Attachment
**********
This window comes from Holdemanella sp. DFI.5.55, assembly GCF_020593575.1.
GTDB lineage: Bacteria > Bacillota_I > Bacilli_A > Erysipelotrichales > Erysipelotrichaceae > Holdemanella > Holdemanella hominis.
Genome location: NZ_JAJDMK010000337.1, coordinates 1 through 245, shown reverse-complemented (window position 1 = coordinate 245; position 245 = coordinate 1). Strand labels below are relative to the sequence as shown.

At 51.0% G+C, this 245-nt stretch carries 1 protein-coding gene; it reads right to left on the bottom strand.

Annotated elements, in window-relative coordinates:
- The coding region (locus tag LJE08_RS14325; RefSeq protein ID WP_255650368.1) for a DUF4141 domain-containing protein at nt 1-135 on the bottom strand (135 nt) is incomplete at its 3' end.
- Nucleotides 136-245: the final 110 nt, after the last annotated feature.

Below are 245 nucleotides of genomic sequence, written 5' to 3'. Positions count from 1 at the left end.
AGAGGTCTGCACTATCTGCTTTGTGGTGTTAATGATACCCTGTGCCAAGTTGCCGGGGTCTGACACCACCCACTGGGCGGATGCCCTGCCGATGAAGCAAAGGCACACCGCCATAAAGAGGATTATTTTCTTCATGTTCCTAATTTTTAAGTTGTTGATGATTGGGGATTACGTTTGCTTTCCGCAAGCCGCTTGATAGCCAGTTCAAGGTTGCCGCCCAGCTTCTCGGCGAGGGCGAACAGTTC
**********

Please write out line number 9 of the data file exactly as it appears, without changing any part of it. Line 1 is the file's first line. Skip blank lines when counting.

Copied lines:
AGAGGTCTGCACTATCTGCTTTGTGGTGTTAATGATACCCTGTGCCAAGTTGCCGGGGTCTGACACCACCCACTGGGCGGATGCCCTGCCGATGAAGCAAAGGCACACCGCCATAAAGAGGATTATTTTCTTCATGTTCCTAATTTTTAAGTTGTTGATGATTGGGGATTACGTTTGCTTTCCGCAAGCCGCTTGATAGCCAGTTCAAGGTTGCCGCCCAGCTTCTCGGCGAGGGCGAACAGTTC